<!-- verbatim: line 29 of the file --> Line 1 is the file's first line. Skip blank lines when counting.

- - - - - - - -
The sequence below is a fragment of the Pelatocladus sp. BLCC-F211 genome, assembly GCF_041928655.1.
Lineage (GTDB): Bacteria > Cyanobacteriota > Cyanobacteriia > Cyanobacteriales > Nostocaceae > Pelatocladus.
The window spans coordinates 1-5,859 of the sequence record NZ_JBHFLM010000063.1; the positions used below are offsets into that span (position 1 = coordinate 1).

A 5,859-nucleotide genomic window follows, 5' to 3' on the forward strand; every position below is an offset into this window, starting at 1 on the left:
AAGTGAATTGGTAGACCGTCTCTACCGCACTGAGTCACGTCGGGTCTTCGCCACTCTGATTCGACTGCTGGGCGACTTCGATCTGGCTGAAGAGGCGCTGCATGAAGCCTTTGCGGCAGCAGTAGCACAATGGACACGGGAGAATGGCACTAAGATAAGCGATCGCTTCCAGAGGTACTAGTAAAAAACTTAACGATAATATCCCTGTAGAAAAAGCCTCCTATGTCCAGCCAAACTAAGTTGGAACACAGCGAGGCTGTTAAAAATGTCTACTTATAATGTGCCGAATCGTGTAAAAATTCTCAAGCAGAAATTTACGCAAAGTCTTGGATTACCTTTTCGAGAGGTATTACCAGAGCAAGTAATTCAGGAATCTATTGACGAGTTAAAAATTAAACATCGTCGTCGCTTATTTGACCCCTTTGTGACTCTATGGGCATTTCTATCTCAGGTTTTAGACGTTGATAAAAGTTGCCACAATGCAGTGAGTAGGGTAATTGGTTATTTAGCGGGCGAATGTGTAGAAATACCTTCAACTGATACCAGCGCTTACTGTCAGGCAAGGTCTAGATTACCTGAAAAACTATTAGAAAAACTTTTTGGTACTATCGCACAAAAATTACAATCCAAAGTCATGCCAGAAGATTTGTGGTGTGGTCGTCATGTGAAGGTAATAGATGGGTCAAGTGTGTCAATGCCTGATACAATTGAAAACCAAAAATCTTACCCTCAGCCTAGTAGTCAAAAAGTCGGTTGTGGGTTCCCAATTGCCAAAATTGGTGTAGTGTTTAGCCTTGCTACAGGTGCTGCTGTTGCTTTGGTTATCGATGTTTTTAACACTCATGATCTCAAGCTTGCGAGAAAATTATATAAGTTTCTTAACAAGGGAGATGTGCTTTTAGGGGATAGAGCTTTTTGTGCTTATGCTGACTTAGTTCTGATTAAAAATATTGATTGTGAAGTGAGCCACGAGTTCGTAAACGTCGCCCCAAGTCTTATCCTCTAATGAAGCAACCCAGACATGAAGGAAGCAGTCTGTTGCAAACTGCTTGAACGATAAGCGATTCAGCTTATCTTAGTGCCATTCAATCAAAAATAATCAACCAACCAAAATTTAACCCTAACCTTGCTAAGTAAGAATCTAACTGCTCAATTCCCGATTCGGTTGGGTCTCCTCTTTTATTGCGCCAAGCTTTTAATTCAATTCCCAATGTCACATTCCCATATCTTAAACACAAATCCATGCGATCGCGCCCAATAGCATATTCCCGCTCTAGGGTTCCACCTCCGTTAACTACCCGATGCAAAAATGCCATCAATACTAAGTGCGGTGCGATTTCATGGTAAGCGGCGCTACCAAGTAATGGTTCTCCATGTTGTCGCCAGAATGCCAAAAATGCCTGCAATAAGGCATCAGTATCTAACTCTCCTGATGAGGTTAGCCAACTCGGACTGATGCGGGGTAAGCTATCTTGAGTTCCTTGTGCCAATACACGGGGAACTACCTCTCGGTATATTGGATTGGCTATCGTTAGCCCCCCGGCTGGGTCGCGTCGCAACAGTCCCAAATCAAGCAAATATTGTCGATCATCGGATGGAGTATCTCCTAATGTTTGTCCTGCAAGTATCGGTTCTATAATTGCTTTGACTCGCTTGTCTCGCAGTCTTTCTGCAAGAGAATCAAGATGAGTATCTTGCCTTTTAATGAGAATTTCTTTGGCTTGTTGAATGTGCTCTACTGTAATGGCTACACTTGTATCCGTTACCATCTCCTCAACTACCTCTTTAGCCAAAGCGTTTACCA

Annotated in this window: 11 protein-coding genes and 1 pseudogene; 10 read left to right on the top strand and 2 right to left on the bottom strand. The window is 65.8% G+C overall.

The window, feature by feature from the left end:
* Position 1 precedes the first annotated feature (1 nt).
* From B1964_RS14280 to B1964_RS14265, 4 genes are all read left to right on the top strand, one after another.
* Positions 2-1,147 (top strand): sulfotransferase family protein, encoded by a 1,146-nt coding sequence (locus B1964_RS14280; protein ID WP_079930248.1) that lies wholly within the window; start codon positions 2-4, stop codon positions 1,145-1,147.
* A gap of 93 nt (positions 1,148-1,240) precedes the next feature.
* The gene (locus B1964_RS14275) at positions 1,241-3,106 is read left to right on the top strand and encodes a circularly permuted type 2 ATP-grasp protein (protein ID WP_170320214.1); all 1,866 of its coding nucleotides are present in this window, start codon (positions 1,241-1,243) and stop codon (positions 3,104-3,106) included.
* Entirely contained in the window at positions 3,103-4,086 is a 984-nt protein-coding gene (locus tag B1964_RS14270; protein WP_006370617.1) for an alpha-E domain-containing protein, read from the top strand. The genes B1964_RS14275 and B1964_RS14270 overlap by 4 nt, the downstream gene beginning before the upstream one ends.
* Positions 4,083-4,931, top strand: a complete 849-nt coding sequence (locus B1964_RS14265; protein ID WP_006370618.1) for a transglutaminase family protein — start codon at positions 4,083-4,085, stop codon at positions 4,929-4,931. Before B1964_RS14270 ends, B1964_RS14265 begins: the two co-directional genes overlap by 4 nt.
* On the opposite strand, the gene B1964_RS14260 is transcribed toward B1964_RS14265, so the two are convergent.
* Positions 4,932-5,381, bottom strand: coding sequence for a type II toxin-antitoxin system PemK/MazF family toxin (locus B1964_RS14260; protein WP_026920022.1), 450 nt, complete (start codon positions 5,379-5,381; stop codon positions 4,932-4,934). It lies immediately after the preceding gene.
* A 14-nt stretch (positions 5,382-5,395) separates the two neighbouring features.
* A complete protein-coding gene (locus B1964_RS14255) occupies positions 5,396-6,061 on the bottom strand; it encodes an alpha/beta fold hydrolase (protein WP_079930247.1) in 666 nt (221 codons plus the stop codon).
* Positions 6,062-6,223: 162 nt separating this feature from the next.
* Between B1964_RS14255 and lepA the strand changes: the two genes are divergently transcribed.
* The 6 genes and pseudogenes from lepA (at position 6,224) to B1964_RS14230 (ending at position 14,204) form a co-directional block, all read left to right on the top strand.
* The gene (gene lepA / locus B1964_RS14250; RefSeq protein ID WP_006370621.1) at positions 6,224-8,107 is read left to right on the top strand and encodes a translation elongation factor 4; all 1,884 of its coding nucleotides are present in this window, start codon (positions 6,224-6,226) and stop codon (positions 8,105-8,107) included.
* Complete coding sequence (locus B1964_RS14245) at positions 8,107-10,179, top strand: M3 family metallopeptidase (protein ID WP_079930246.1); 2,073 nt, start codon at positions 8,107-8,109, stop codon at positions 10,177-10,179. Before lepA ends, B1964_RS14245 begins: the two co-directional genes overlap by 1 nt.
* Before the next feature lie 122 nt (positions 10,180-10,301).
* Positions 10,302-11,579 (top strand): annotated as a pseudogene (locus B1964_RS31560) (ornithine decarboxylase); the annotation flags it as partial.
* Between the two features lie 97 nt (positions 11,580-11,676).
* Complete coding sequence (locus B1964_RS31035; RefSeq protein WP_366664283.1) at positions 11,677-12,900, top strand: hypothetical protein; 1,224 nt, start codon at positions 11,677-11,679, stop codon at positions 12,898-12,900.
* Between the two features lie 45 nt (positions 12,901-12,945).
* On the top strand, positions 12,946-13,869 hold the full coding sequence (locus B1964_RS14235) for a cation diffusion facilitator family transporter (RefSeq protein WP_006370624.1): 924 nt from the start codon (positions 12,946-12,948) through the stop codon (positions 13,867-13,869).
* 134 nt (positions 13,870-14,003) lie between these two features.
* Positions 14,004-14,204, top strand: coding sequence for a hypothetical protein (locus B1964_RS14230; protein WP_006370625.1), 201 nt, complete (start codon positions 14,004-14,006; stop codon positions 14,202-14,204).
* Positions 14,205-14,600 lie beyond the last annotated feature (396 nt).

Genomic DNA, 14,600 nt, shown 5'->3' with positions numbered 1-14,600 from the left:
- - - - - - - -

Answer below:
* On the top strand, positions 12,946-13,869 hold the full coding sequence (locus B1964_RS14235) for a cation diffusion facilitator family transporter (RefSeq protein WP_006370624.1): 924 nt from the start codon (positions 12,946-12,948) through the stop codon (positions 13,867-13,869).